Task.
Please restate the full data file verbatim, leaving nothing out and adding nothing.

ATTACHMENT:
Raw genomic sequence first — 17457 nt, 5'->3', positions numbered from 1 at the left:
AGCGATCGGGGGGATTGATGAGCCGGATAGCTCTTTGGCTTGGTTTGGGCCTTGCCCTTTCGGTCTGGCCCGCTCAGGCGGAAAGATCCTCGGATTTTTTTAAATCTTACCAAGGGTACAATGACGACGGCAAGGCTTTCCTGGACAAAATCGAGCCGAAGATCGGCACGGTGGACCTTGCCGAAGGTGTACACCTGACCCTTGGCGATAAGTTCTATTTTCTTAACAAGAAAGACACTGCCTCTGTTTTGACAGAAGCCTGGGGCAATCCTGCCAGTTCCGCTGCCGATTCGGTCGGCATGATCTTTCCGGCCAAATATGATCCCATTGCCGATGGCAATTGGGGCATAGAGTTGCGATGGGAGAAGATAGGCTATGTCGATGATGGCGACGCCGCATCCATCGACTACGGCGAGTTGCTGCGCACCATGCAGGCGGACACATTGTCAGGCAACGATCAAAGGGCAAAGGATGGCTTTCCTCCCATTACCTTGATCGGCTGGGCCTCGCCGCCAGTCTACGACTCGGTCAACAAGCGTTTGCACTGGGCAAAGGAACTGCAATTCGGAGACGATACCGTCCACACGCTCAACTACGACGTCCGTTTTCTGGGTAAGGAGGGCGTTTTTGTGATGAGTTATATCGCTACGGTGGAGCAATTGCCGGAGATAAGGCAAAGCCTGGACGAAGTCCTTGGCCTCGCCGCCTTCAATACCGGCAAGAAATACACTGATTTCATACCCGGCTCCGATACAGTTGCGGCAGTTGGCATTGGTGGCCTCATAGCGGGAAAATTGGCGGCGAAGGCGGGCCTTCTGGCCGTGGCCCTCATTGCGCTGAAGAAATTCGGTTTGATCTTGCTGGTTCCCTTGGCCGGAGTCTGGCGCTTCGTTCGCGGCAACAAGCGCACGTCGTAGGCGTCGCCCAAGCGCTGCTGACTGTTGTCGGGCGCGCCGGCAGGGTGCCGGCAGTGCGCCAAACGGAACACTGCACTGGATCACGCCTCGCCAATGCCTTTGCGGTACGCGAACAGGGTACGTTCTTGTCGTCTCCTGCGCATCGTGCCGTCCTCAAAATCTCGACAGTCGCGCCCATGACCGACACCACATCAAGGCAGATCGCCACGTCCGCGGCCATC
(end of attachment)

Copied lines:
Raw genomic sequence first — 17457 nt, 5'->3', positions numbered from 1 at the left:
AGCGATCGGGGGGATTGATGAGCCGGATAGCTCTTTGGCTTGGTTTGGGCCTTGCCCTTTCGGTCTGGCCCGCTCAGGCGGAAAGATCCTCGGATTTTTTTAAATCTTACCAAGGGTACAATGACGACGGCAAGGCTTTCCTGGACAAAATCGAGCCGAAGATCGGCACGGTGGACCTTGCCGAAGGTGTACACCTGACCCTTGGCGATAAGTTCTATTTTCTTAACAAGAAAGACACTGCCTCTGTTTTGACAGAAGCCTGGGGCAATCCTGCCAGTTCCGCTGCCGATTCGGTCGGCATGATCTTTCCGGCCAAATATGATCCCATTGCCGATGGCAATTGGGGCATAGAGTTGCGATGGGAGAAGATAGGCTATGTCGATGATGGCGACGCCGCATCCATCGACTACGGCGAGTTGCTGCGCACCATGCAGGCGGACACATTGTCAGGCAACGATCAAAGGGCAAAGGATGGCTTTCCTCCCATTACCTTGATCGGCTGGGCCTCGCCGCCAGTCTACGACTCGGTCAACAAGCGTTTGCACTGGGCAAAGGAACTGCAATTCGGAGACGATACCGTCCACACGCTCAACTACGACGTCCGTTTTCTGGGTAAGGAGGGCGTTTTTGTGATGAGTTATATCGCTACGGTGGAGCAATTGCCGGAGATAAGGCAAAGCCTGGACGAAGTCCTTGGCCTCGCCGCCTTCAATACCGGCAAGAAATACACTGATTTCATACCCGGCTCCGATACAGTTGCGGCAGTTGGCATTGGTGGCCTCATAGCGGGAAAATTGGCGGCGAAGGCGGGCCTTCTGGCCGTGGCCCTCATTGCGCTGAAGAAATTCGGTTTGATCTTGCTGGTTCCCTTGGCCGGAGTCTGGCGCTTCGTTCGCGGCAACAAGCGCACGTCGTAGGCGTCGCCCAAGCGCTGCTGACTGTTGTCGGGCGCGCCGGCAGGGTGCCGGCAGTGCGCCAAACGGAACACTGCACTGGATCACGCCTCGCCAATGCCTTTGCGGTACGCGAACAGGGTACGTTCTTGTCGTCTCCTGCGCATCGTGCCGTCCTCAAAATCTCGACAGTCGCGCCCATGACCGACACCACATCAAGGCAGATCGCCACGTCCGCGGCCATC